In our previous post we discussed the importance of maintaining consistency in your content marketing, or the content that is posted to your company’s blog, social media channels and other online platforms. It’s easy to forget, especially in an entrepreneurial environment in which “disrupting” an entrenched industry or market is both glorified and celebrated, that the vast majority of small businesses are built on good, old-fashioned consistency, even if your product or service is meant to be disruptive to the status quo in some way. Your customers don’t want to have a radically different experience each time they interact with your company or your brand – in fact, in order to establish, maintain and grow a base of loyal customers, your business simply must establish a consistent and reliable system of doing business. This will in turn establish your brand as consistent and reliable to your customers.
Subsequently, it shouldn’t be shocking to learn that your content marketing must accurately and consistently represent your brand voice in order to be effective. This is necessary to convey the consistency and reliability of your brand to your customers and the public. However, if you aren’t a professional writer, and if you are unable or unwilling to spend the money and resources necessary to hire one, what is one of the best methods you can use to begin writing with a consistent brand voice? By telling a story, of course!
The Role Of The Storyteller
Take a moment to remember the last time you conveyed a story or a personal account of an incident, especially if it was to a group. No matter your personality, manner of speaking or comfort level with social interactions, we often speak and act differently when we’re telling a story – whether we realize it or not, we assume a slightly different role than our normal social selves and speak from a place of authority. This is because we are often the only ones in the group that can relate the events, either as they happened or from our unique perspective. While it is never a good thing to lie, it’s also possible that sometimes we tweak the truth a bit, either conveying the events in heightened or slightly more exciting manner or aggrandizing our own role in the incident or story.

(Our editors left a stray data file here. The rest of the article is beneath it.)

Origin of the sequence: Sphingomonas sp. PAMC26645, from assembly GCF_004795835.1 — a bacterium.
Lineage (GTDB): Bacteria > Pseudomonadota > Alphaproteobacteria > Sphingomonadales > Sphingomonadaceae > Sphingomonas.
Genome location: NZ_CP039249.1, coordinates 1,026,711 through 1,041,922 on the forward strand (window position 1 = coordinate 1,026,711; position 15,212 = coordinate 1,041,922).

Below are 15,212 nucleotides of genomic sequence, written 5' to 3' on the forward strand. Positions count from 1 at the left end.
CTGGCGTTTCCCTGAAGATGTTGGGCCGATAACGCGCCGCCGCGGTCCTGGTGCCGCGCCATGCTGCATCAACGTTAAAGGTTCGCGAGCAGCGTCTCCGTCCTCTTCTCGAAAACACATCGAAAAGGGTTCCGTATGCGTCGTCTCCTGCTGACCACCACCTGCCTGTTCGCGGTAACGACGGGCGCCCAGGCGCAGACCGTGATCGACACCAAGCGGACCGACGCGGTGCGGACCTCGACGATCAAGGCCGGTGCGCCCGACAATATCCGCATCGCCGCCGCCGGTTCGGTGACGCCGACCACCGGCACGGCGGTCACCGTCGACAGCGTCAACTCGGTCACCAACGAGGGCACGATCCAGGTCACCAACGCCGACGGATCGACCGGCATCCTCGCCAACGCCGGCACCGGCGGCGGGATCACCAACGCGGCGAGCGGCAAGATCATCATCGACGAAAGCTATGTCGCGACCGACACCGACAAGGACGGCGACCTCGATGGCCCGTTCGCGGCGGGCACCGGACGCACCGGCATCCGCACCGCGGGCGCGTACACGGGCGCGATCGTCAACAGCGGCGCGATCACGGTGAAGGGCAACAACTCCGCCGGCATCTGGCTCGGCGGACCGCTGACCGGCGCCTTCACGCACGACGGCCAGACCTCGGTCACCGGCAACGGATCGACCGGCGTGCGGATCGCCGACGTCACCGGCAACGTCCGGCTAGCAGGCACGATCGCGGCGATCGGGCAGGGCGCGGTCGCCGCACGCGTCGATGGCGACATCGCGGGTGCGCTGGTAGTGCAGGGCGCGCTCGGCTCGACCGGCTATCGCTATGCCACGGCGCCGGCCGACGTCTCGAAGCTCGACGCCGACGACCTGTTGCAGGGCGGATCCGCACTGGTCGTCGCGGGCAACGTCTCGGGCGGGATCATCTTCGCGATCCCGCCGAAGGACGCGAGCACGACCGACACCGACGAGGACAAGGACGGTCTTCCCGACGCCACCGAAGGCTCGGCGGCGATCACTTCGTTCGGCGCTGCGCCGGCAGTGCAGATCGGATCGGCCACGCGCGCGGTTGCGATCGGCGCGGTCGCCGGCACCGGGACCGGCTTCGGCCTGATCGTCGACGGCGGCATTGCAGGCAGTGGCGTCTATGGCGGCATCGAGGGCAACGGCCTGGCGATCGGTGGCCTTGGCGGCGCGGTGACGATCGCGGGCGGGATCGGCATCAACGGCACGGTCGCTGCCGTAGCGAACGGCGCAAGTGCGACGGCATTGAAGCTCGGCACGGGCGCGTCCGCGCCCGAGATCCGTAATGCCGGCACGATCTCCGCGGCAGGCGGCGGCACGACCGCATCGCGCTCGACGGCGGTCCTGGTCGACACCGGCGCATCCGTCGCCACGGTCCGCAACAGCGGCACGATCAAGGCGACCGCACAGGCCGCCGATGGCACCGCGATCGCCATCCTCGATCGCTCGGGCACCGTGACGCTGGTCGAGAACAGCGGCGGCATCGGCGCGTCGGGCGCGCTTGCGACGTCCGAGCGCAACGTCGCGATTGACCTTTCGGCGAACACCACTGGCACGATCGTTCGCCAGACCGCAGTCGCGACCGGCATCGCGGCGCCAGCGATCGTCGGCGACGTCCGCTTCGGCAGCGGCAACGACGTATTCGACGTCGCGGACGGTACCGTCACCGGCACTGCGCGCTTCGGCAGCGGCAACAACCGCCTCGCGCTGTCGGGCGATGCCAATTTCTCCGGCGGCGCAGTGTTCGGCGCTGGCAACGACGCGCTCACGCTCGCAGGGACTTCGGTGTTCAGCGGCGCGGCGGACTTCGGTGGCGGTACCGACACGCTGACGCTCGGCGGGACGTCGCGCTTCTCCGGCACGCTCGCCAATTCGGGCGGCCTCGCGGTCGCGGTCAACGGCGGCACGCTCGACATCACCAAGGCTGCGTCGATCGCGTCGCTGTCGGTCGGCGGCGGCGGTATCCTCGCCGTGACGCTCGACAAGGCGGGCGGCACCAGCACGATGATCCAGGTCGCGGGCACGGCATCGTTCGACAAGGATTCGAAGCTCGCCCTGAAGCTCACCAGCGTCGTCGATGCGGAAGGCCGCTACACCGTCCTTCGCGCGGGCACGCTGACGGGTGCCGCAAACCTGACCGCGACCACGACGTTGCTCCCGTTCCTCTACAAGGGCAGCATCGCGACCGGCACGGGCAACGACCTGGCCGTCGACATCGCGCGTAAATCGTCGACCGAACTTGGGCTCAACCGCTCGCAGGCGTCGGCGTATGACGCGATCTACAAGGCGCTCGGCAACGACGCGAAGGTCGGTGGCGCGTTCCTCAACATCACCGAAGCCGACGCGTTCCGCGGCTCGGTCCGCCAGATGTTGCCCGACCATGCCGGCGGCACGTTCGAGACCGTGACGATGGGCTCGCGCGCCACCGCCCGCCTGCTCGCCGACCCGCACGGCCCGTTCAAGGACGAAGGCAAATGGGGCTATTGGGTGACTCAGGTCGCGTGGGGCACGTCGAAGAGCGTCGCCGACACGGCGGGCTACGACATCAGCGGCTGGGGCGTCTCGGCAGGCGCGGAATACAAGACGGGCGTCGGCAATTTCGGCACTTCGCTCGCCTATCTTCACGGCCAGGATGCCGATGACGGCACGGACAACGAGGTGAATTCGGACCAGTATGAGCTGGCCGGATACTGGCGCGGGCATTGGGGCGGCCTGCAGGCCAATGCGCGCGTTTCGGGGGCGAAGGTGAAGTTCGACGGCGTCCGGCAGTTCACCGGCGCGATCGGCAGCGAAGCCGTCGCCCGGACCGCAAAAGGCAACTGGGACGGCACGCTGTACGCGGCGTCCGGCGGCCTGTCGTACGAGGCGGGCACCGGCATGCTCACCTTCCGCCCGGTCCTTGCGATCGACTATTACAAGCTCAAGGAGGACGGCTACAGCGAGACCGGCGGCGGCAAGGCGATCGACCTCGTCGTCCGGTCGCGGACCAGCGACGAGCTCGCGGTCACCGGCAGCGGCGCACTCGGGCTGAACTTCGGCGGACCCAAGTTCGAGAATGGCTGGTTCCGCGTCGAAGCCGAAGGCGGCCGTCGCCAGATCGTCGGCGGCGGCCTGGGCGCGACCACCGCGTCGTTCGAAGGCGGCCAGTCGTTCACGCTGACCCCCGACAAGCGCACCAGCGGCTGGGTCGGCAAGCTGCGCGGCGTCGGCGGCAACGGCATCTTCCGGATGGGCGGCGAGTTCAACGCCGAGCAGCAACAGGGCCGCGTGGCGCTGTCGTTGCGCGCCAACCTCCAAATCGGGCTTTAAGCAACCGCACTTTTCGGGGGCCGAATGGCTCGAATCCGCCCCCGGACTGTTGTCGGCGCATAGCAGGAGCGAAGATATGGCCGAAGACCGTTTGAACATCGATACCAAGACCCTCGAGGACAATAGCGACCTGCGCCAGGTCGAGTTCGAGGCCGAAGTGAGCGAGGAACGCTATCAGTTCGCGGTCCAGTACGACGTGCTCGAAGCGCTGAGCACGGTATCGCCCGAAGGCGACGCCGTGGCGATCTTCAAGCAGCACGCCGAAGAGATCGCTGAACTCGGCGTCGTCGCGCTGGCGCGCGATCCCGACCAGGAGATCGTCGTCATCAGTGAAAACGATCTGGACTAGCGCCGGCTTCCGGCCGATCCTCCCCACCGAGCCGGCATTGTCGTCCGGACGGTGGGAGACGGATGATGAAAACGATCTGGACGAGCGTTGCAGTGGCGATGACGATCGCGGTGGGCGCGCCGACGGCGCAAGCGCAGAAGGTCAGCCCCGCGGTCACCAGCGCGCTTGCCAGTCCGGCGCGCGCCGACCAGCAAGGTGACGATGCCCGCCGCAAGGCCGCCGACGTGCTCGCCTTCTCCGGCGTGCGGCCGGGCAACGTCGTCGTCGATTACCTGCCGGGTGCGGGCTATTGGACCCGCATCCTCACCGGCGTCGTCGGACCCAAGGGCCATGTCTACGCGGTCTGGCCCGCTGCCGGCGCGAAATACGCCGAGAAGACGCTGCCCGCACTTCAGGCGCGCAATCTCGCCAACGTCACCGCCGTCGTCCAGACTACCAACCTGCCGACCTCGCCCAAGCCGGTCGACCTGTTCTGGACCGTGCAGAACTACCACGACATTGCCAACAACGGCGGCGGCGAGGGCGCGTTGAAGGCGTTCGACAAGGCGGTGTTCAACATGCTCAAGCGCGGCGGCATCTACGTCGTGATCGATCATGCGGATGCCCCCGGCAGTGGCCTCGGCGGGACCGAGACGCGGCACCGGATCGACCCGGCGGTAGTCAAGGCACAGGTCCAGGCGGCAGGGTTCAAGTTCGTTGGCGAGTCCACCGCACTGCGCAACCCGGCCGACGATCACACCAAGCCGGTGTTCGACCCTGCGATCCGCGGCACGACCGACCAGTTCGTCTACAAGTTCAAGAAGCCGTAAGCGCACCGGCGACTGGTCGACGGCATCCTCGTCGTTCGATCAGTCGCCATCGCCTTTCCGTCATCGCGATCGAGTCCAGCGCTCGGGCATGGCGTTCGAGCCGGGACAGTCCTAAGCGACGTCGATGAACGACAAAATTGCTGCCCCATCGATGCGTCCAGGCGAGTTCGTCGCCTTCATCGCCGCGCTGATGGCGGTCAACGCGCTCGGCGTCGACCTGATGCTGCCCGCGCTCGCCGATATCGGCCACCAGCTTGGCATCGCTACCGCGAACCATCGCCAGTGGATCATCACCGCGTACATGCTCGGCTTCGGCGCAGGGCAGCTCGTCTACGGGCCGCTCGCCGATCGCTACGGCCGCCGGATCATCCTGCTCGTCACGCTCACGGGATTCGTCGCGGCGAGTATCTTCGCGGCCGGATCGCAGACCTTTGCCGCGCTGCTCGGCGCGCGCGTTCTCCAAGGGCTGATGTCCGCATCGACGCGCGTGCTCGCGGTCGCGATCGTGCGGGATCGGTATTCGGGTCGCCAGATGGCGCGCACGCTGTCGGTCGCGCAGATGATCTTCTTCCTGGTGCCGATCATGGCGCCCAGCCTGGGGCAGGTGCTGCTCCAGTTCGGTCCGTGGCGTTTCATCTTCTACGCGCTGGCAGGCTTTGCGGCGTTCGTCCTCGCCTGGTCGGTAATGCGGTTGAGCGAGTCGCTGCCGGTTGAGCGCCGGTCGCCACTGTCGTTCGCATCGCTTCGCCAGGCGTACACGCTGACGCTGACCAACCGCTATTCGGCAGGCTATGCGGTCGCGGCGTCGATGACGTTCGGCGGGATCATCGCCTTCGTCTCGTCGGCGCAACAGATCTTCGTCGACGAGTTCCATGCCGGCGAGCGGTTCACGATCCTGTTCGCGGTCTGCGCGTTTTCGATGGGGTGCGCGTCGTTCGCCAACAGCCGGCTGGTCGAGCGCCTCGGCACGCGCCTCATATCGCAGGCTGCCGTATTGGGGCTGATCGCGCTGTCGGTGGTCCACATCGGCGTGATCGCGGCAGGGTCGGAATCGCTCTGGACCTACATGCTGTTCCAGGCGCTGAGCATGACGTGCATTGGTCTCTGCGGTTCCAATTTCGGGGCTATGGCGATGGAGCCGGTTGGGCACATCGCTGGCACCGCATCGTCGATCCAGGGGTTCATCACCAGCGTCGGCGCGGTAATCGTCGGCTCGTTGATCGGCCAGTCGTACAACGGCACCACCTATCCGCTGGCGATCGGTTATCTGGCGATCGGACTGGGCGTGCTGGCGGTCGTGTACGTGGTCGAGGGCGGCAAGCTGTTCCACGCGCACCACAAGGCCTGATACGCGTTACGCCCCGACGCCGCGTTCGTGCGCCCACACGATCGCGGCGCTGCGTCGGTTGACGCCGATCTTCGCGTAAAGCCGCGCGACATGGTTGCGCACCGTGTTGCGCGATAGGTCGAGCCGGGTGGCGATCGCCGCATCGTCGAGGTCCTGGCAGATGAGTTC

While there is a significant difference between telling a story in a social situation and producing content marketing for your business, there are a number of important similarities – in much the same way that you assume the role of storyteller, you must assume the role of the brand voice for your business, and whether you believe it or not, your customers and target market do want to hear stories through your content marketing!
What Does Your Audience What To Hear?
As an entrepreneur, freelancer or business manager, you already know that your customers need or want something from your business – after all, that’s what makes them customers in the first place! However, it may not be as obvious that your customers don’t like choosing a business at random, or with no prior knowledge of the reputation or history of the business. They want to know who you are, where you’ve come from and the knowledge, expertise and skillsets you and your employees bring to the table. Telling a story through social media about you, your business and your brand not only provides an avenue and opportunity to educate your target market, but it also allows you to assume the role of storyteller, providing a framework and context for you to adopt your brand voice and mold it and shape it through repetition and practice, turning you into a better and more disciplined writer!